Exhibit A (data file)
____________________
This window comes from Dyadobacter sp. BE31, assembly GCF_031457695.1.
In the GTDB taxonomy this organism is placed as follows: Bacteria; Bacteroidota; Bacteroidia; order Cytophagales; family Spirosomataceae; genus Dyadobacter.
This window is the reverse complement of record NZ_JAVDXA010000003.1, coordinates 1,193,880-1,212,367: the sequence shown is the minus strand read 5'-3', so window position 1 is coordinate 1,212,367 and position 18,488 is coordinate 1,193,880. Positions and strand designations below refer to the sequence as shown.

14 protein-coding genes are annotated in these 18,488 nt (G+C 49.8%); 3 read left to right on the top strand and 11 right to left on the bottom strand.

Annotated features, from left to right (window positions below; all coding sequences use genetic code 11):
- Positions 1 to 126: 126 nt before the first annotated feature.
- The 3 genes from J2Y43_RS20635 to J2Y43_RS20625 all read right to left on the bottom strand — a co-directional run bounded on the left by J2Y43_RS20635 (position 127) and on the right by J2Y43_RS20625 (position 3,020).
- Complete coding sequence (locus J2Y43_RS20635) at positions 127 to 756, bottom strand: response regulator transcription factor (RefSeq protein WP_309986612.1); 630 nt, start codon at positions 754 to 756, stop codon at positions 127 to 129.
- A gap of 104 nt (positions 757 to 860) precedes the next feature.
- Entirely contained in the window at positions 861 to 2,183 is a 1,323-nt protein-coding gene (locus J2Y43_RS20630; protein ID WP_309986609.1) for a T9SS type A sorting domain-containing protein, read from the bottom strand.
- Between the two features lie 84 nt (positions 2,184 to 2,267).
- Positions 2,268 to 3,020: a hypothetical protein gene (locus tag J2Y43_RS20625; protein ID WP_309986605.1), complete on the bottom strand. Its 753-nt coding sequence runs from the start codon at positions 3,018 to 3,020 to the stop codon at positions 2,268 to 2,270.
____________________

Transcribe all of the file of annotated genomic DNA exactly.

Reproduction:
This window comes from Dyadobacter sp. BE31, assembly GCF_031457695.1.
In the GTDB taxonomy this organism is placed as follows: Bacteria; Bacteroidota; Bacteroidia; order Cytophagales; family Spirosomataceae; genus Dyadobacter.
This window is the reverse complement of record NZ_JAVDXA010000003.1, coordinates 1,193,880-1,212,367: the sequence shown is the minus strand read 5'-3', so window position 1 is coordinate 1,212,367 and position 18,488 is coordinate 1,193,880. Positions and strand designations below refer to the sequence as shown.

14 protein-coding genes are annotated in these 18,488 nt (G+C 49.8%); 3 read left to right on the top strand and 11 right to left on the bottom strand.

Annotated features, from left to right (window positions below; all coding sequences use genetic code 11):
- Positions 1 to 126: 126 nt before the first annotated feature.
- The 3 genes from J2Y43_RS20635 to J2Y43_RS20625 all read right to left on the bottom strand — a co-directional run bounded on the left by J2Y43_RS20635 (position 127) and on the right by J2Y43_RS20625 (position 3,020).
- Complete coding sequence (locus J2Y43_RS20635) at positions 127 to 756, bottom strand: response regulator transcription factor (RefSeq protein WP_309986612.1); 630 nt, start codon at positions 754 to 756, stop codon at positions 127 to 129.
- A gap of 104 nt (positions 757 to 860) precedes the next feature.
- Entirely contained in the window at positions 861 to 2,183 is a 1,323-nt protein-coding gene (locus J2Y43_RS20630; protein ID WP_309986609.1) for a T9SS type A sorting domain-containing protein, read from the bottom strand.
- Between the two features lie 84 nt (positions 2,184 to 2,267).
- Positions 2,268 to 3,020: a hypothetical protein gene (locus tag J2Y43_RS20625; protein ID WP_309986605.1), complete on the bottom strand. Its 753-nt coding sequence runs from the start codon at positions 3,018 to 3,020 to the stop codon at positions 2,268 to 2,270.